[Show abstract][Hide abstract] ABSTRACT: Early data on pandemic 2009 influenza A(H1N1) suggest pregnant women are at increased risk of hospitalization and death.
To describe the severity of 2009 influenza A(H1N1) illness and the association with early antiviral treatment among pregnant women in the United States.
Surveillance of 2009 influenza A(H1N1) in pregnant women reported to the Centers for Disease Control and Prevention (CDC) with symptom onset from April through December 2009.
Severity of illness (hospitalizations, intensive care unit [ICU] admissions, and deaths) due to 2009 influenza A(H1N1) among pregnant women, stratified by timing of antiviral treatment and pregnancy trimester at symptom onset.
We received reports on 788 pregnant women in the United States with 2009 influenza A(H1N1) with symptom onset from April through August 2009. Among those, 30 died (5% of all reported 2009 influenza A[H1N1] influenza deaths in this period). Among 509 hospitalized women, 115 (22.6%) were admitted to an ICU. Pregnant women with treatment more than 4 days after symptom onset were more likely to be admitted to an ICU (56.9% vs 9.4%; relative risk [RR], 6.0; 95% confidence interval [CI], 3.5-10.6) than those treated within 2 days after symptom onset. Only 1 death occurred in a patient who received treatment within 2 days of symptom onset. Updating these data with the CDC's continued surveillance of ICU admissions and deaths among pregnant women with symptom onset through December 31, 2009, identified an additional 165 women for a total of 280 women who were admitted to ICUs, 56 of whom died. Among the deaths, 4 occurred in the first trimester (7.1%), 15 in the second (26.8%), and 36 in the third (64.3%);
Pregnant women had a disproportionately high risk of mortality due to 2009 influenza A(H1N1). Among pregnant women with 2009 influenza A(H1N1) influenza reported to the CDC, early antiviral treatment appeared to be associated with fewer admissions to an ICU and fewer deaths.
JAMA The Journal of the American Medical Association 04/2010; 303(15):1517-25. DOI:10.1001/jama.2010.479 · 35.29 Impact Factor
[Show abstract][Hide abstract] ABSTRACT: To assess knowledge, attitudes, and practices of obstetrician-gynecologists (ob-gyns) regarding vaccination of pregnant women during the 2009 H1N1 pandemic.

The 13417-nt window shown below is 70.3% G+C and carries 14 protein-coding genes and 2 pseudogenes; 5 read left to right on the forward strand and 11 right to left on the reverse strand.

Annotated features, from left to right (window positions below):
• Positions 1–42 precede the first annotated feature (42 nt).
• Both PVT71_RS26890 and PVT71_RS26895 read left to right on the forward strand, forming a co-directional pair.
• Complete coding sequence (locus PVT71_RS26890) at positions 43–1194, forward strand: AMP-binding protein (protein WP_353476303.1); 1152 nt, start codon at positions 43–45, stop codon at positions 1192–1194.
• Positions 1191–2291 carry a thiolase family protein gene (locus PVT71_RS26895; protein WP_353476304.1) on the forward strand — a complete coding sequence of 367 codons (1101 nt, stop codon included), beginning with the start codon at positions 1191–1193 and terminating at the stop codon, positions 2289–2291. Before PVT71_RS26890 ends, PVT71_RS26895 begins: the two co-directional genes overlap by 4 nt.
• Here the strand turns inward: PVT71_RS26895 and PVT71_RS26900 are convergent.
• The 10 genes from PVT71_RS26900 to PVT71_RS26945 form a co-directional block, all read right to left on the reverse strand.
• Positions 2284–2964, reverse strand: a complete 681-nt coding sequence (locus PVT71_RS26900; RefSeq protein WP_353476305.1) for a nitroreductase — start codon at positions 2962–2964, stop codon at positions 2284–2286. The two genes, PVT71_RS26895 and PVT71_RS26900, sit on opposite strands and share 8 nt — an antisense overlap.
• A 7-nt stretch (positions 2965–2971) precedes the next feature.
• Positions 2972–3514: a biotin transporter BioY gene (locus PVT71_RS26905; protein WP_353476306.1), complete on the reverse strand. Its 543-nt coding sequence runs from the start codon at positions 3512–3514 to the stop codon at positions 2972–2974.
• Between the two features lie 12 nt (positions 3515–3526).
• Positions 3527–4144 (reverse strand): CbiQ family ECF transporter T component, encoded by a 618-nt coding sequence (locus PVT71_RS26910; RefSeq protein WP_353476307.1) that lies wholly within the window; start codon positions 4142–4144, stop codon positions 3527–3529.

From February to July 2010, a self-administered mail survey was conducted among a random sample of American College of Obstetricians and Gynecologists (the College) members involved in obstetric care. To assess predictors of routinely offering influenza vaccination, adjusted prevalence ratios and 95% confidence intervals (CIs) were calculated from survey data.
Among 3,096 survey recipients, 1,310 (42.3%) responded to the survey, of whom 873 were eligible for participation. The majority of ob-gyns reported routinely offering both seasonal and 2009 H1N1 influenza vaccination to their pregnant patients (77.6% and 85.6%, respectively) during the 2009-2010 season; 21.1% and 13.3% referred patients to other specialists. Reported reasons for not offering vaccination included inadequate reimbursement, storage limitations, or belief that vaccine should be administered by another provider. Seasonal and 2009 H1N1 influenza vaccination during the first trimester was not recommended by 10.6% and 9.6% of ob-gyns, respectively. Predictors of routinely offering 2009 H1N1 influenza vaccine included: considering primary care and preventive medicine a very important part of practice (adjusted prevalence ratio 1.2, CI 1.01-1.4); observing serious conditions attributed to influenza-like illness (adjusted prevalence ratio 1.1, CI 1.02-1.1); personally receiving 2009 H1N1 influenza vaccination (adjusted prevalence ratio 1.2, CI 1.1-1.4); and practicing in multispecialty group (adjusted prevalence ratio 1.1, CI 1.1-1.2). Physicians in solo practice were less likely to routinely offer influenza vaccine (adjusted prevalence ratio 0.8, CI 0.7-0.9).
Although most ob-gyns routinely offered influenza vaccination to pregnant patients, vaccination coverage rates may be improved by addressing logistic and financial challenges of vaccine providers.
Obstetrics and Gynecology 11/2011; 118(5):1074-80. DOI:10.1097/AOG.0b013e3182329681 · 5.18 Impact Factor
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